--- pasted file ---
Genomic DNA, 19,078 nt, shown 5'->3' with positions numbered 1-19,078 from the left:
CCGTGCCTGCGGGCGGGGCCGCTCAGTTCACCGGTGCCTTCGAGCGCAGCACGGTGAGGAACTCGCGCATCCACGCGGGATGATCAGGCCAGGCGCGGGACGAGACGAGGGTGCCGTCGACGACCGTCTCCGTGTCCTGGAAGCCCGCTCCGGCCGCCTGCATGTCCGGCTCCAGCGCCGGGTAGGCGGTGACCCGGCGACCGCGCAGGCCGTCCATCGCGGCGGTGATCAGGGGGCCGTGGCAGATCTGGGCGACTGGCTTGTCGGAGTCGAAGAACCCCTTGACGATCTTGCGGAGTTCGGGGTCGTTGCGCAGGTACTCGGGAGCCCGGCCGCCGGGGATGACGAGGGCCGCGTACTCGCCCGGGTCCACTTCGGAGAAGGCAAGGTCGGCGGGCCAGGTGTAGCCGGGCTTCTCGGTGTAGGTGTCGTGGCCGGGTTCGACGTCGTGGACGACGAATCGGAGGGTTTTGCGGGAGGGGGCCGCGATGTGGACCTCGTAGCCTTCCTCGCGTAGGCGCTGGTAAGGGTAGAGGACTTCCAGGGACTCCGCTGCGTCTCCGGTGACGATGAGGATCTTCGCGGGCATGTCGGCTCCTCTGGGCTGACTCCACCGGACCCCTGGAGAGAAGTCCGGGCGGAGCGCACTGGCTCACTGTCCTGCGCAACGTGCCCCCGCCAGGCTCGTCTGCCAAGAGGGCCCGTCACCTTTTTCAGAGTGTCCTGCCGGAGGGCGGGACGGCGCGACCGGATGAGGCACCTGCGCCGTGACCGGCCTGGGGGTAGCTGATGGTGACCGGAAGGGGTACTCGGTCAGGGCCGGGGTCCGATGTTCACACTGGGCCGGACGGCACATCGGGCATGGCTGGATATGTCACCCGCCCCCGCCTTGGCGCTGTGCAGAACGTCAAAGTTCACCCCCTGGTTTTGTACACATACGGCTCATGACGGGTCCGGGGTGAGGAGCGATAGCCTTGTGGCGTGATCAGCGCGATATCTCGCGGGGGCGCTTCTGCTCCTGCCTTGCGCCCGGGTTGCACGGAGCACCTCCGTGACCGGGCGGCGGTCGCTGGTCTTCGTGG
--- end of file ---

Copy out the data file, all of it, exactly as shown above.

Genomic DNA, 19,078 nt, shown 5'->3' with positions numbered 1-19,078 from the left:
CCGTGCCTGCGGGCGGGGCCGCTCAGTTCACCGGTGCCTTCGAGCGCAGCACGGTGAGGAACTCGCGCATCCACGCGGGATGATCAGGCCAGGCGCGGGACGAGACGAGGGTGCCGTCGACGACCGTCTCCGTGTCCTGGAAGCCCGCTCCGGCCGCCTGCATGTCCGGCTCCAGCGCCGGGTAGGCGGTGACCCGGCGACCGCGCAGGCCGTCCATCGCGGCGGTGATCAGGGGGCCGTGGCAGATCTGGGCGACTGGCTTGTCGGAGTCGAAGAACCCCTTGACGATCTTGCGGAGTTCGGGGTCGTTGCGCAGGTACTCGGGAGCCCGGCCGCCGGGGATGACGAGGGCCGCGTACTCGCCCGGGTCCACTTCGGAGAAGGCAAGGTCGGCGGGCCAGGTGTAGCCGGGCTTCTCGGTGTAGGTGTCGTGGCCGGGTTCGACGTCGTGGACGACGAATCGGAGGGTTTTGCGGGAGGGGGCCGCGATGTGGACCTCGTAGCCTTCCTCGCGTAGGCGCTGGTAAGGGTAGAGGACTTCCAGGGACTCCGCTGCGTCTCCGGTGACGATGAGGATCTTCGCGGGCATGTCGGCTCCTCTGGGCTGACTCCACCGGACCCCTGGAGAGAAGTCCGGGCGGAGCGCACTGGCTCACTGTCCTGCGCAACGTGCCCCCGCCAGGCTCGTCTGCCAAGAGGGCCCGTCACCTTTTTCAGAGTGTCCTGCCGGAGGGCGGGACGGCGCGACCGGATGAGGCACCTGCGCCGTGACCGGCCTGGGGGTAGCTGATGGTGACCGGAAGGGGTACTCGGTCAGGGCCGGGGTCCGATGTTCACACTGGGCCGGACGGCACATCGGGCATGGCTGGATATGTCACCCGCCCCCGCCTTGGCGCTGTGCAGAACGTCAAAGTTCACCCCCTGGTTTTGTACACATACGGCTCATGACGGGTCCGGGGTGAGGAGCGATAGCCTTGTGGCGTGATCAGCGCGATATCTCGCGGGGGCGCTTCTGCTCCTGCCTTGCGCCCGGGTTGCACGGAGCACCTCCGTGACCGGGCGGCGGTCGCTGGTCTTCGTGG